6. Destination Decisions
Although many consumers are putting their jet-setting ambitions on hold, certain kinds of domestic travel, particularly driving-distance destinations primed for outdoor adventure, are better positioned for the months ahead. Our retail tracking data shows outdoor equipment sales surged in the second half of 2020 as consumers sought activities that allowed for social distancing. Year-over-year sales of items like paddle sports (+53%) and camping equipment (+31%) grew at the start of Summer 2020. Additionally, backcountry-related snow sports equipment sales in the U.S. grew 76% in the opening months of the snow season (August through October 2020) compared to the same period in 2019. With so much uncertainty, travel in 2021 is bound to look different than in years past. It will be important to watch how exactly travel changes, particularly the degree to which consumers’ travel destinations reflect their newfound interest in the outdoors.
7. Ordering for the Pantry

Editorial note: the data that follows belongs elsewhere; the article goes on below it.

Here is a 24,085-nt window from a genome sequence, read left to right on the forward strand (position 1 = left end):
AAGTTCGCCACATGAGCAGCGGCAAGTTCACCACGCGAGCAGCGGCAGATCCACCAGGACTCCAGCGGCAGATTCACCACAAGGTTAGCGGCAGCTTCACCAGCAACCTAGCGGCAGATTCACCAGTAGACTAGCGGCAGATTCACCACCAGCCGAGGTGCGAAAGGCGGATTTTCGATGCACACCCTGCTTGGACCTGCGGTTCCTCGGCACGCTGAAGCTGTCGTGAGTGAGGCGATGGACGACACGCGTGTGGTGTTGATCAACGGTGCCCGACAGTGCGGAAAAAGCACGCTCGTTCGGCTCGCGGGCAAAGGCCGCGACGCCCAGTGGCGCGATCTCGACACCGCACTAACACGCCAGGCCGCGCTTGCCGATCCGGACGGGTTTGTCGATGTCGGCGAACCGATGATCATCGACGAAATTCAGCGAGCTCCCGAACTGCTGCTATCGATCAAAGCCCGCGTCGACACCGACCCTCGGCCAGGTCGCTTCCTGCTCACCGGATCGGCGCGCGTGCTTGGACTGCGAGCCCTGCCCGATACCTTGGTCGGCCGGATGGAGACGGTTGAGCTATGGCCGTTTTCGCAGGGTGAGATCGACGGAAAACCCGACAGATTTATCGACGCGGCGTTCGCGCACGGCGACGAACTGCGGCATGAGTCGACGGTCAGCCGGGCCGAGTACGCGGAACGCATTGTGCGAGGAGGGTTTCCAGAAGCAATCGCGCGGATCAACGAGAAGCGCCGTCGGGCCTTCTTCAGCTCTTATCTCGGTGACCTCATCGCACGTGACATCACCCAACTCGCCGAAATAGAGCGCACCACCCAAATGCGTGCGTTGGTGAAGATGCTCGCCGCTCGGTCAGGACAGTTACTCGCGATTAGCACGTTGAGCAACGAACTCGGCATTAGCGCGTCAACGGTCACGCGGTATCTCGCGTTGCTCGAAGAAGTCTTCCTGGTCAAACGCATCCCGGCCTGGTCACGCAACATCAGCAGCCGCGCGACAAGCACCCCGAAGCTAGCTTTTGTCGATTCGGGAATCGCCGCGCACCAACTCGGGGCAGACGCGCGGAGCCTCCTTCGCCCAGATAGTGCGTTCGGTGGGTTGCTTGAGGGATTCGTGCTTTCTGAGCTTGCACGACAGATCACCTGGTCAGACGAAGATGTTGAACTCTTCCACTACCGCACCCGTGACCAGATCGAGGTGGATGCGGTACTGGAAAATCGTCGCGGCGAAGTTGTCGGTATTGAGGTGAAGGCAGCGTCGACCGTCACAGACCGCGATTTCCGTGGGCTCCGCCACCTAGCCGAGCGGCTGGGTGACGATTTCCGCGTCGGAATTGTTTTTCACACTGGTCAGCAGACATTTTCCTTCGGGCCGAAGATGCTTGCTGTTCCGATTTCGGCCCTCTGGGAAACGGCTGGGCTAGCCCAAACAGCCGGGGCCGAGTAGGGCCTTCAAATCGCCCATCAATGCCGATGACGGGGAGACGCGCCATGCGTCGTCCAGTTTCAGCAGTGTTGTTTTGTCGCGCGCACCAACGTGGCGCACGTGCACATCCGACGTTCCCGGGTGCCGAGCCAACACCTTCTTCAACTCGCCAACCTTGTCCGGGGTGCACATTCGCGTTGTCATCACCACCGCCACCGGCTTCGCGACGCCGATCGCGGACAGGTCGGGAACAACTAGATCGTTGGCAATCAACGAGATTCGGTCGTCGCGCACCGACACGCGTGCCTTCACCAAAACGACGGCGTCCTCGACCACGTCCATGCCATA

Digital orders of groceries were growing rapidly before COVID-19’s onset, and precautions accelerated this in 2020. This trend is expected to continue. During Summer 2020, 42% of U.S. adults reported shopping for groceries online at least once in the past 30 days compared to just 29% in the same period last year. “The lockdowns forced consumers to suddenly rethink their food acquisition and preparation strategies. Technology came to the rescue and helped ease the stress of obtaining and preparing food, and it’s highly unlikely that consumers will stop using these technologies when the pandemic ends,” Food Industry Analyst Darren Seifer said. While increased digital ordering is bound to stick, we expect changes in the types of food ordered. For instance, nutrition took a back seat during the 2020 COVID-19 period, because consumers were reprioritizing; planning for health became more of luxury for many. Now that consumers have found new routines and more ways to pass time, their stress-eating may relax as they settle into their new realities.